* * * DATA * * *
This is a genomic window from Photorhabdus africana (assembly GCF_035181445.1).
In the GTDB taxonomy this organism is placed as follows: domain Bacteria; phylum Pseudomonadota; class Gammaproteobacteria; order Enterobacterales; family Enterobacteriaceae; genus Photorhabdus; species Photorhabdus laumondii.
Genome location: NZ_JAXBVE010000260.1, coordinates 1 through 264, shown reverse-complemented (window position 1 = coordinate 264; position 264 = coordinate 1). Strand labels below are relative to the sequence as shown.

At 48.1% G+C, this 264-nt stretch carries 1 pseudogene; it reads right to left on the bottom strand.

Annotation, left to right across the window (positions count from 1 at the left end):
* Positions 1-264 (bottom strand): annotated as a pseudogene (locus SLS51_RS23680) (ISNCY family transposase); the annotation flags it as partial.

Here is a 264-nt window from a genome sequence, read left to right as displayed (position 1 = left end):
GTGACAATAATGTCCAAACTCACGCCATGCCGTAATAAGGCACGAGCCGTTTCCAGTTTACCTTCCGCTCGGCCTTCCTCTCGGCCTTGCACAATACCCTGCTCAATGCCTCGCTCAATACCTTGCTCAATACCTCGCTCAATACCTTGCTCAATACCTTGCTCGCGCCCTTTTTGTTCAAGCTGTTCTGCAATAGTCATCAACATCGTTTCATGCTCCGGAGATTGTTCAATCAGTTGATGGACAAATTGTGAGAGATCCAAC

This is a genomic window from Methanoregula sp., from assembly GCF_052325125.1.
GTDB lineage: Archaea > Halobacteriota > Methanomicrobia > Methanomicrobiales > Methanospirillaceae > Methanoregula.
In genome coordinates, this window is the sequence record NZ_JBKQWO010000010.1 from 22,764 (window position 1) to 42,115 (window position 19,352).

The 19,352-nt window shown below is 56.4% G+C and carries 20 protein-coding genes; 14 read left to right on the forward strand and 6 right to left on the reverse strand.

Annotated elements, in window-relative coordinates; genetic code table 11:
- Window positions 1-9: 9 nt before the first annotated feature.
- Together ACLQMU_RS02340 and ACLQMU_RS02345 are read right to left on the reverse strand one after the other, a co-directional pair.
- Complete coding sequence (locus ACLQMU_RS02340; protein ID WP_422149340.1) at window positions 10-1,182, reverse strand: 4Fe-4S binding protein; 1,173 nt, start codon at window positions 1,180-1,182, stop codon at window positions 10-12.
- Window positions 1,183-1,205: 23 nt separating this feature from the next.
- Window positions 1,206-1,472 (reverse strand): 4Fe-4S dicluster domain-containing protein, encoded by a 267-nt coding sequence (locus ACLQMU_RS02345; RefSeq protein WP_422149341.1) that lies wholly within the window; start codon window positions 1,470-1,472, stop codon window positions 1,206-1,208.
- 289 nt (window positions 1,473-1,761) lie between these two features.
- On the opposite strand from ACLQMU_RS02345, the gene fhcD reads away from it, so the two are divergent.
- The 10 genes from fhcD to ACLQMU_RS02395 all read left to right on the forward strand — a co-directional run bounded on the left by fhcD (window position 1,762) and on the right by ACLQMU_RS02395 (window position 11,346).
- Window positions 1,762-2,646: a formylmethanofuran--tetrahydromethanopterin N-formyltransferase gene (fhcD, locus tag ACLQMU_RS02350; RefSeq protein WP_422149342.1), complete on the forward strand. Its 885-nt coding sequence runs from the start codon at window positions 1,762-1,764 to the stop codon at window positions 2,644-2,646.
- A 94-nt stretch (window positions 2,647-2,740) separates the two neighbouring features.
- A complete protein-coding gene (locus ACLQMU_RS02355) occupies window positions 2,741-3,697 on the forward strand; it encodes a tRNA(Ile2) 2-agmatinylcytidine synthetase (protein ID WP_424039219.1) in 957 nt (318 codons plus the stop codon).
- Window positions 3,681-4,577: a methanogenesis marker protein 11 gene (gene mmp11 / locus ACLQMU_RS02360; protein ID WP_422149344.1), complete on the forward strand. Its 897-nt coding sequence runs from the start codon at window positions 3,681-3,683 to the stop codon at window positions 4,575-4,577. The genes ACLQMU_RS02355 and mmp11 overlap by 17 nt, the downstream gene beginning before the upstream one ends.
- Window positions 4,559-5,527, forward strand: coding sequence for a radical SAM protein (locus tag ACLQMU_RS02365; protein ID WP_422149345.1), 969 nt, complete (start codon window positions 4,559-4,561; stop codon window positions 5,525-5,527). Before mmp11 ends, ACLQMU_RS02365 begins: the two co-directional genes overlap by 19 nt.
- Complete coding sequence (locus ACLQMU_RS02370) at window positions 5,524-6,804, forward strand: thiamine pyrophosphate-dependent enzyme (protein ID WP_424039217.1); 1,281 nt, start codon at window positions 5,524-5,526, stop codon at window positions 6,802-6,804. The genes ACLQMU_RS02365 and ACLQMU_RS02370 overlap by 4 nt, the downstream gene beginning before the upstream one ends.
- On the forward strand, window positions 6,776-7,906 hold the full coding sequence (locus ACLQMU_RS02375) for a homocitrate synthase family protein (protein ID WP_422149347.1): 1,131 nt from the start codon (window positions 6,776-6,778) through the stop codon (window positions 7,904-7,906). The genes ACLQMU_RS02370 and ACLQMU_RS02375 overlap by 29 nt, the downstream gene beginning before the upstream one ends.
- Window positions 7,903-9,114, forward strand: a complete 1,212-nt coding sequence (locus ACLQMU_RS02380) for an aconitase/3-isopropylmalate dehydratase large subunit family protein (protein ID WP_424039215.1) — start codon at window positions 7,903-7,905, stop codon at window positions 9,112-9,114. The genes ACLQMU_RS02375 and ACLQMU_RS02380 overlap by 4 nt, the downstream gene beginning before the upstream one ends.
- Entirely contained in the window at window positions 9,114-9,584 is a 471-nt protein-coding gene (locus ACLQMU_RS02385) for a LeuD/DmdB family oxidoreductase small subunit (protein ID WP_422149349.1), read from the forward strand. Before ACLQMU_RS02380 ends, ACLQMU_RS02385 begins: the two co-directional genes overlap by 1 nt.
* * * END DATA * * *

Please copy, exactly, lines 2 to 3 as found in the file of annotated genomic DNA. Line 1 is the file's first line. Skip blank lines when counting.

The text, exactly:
In the GTDB taxonomy this organism is placed as follows: domain Bacteria; phylum Pseudomonadota; class Gammaproteobacteria; order Enterobacterales; family Enterobacteriaceae; genus Photorhabdus; species Photorhabdus laumondii.
Genome location: NZ_JAXBVE010000260.1, coordinates 1 through 264, shown reverse-complemented (window position 1 = coordinate 264; position 264 = coordinate 1). Strand labels below are relative to the sequence as shown.